The Hausbesetzung Movement of the 80s & the #occupy Movement of Today

I first wrote a version of this as a comment on a Facebook page I follow, but I thought it was worth reposting and expanding here on my blog.

Years ago, I hung out at a squat (a “besetztes Haus”) in the Kreuzberg neighborhood of West Berlin, back when Berlin had a West and an East. I met and talked with the ex-cons, Turks, junkies and radical kids who lived there. A guy we had met hitchhiking (who dressed in women’s cloths) took us up to the roof of the apartment house they occupied. If you had slipped off that roof you would have landed in the no-man’s land, the killing zone, with its mines and razor wire and guard towers. The Wall, in other words, was their wall.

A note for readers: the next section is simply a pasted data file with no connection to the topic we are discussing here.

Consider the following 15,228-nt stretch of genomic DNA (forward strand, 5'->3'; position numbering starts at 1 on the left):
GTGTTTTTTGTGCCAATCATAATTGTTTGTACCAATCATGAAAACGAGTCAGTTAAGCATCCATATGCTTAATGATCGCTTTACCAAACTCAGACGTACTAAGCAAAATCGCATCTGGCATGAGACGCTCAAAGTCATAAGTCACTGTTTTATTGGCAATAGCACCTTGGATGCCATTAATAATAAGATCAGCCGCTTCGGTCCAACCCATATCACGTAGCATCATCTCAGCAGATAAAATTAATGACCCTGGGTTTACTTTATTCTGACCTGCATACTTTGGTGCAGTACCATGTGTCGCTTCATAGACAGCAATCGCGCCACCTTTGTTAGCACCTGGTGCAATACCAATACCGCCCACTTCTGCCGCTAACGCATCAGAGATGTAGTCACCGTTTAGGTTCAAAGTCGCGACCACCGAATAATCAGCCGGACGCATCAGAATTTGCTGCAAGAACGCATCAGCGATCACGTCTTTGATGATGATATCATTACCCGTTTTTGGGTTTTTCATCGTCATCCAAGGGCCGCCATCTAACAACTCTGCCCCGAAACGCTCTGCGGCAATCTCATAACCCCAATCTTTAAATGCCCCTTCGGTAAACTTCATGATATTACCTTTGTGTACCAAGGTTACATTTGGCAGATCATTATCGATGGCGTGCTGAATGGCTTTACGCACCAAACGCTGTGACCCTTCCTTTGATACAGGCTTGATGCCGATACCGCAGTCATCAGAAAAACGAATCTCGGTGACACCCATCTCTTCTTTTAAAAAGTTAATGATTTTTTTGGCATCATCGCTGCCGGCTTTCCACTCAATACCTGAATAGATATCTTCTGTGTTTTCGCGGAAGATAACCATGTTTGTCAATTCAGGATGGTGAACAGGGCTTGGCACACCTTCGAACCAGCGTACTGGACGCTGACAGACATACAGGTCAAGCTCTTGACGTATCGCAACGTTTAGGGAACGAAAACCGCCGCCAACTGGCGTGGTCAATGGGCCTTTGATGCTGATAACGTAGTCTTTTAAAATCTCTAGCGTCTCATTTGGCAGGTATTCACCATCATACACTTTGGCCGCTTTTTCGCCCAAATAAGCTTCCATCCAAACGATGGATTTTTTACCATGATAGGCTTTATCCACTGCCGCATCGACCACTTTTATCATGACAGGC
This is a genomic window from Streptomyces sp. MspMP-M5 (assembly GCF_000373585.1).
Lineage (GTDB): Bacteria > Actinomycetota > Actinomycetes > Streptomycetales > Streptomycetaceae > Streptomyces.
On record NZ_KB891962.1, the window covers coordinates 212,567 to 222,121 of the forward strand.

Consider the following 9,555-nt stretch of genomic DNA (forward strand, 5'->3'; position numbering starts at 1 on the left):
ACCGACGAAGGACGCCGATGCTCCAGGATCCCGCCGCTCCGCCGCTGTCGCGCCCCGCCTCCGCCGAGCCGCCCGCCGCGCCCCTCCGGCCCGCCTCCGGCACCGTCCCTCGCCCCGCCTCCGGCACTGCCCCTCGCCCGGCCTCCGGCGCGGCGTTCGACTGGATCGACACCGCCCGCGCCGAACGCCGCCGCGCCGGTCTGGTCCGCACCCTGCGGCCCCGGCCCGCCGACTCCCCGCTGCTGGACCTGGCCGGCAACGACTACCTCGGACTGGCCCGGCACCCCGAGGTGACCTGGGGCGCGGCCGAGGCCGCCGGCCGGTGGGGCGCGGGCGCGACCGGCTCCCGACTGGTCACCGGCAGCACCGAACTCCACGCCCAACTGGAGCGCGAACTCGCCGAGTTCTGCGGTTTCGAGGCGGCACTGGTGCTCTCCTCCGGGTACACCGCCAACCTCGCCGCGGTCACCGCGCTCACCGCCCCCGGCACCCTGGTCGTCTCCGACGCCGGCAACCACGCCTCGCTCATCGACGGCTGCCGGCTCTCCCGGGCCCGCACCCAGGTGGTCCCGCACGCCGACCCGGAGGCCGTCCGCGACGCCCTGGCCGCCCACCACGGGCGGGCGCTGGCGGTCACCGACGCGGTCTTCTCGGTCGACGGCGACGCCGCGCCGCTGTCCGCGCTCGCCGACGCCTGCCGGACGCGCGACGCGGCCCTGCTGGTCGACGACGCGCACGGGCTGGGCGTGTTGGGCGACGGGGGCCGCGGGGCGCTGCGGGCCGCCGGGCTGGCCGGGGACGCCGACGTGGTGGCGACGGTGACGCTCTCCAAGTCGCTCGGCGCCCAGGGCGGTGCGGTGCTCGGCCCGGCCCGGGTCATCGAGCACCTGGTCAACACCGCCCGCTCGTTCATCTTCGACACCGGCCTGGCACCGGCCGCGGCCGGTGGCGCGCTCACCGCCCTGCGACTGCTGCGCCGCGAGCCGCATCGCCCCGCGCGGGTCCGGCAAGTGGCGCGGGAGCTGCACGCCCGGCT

The Beekeeper

The lack of a programmatic political endgame is the strength of #occupywallstreet,  not — as every journalist, and even some protesters, believe — its weakness. The moment #occupywallstreet becomes a “movement,” with a set of rules, the moment it becomes exclusive, it will give birth to a hierarchy, and the moment that hierarchy exists, everything else will end.

#occupywallstreet does not lack or need “demands.” Its existence says certain things: we are invested, we are engaged, we care, we’re upset, we’re worried, we empathize, we want to be involved, we believe, we have faith, we think the world can change for the better and we think we can become agents of some of that change.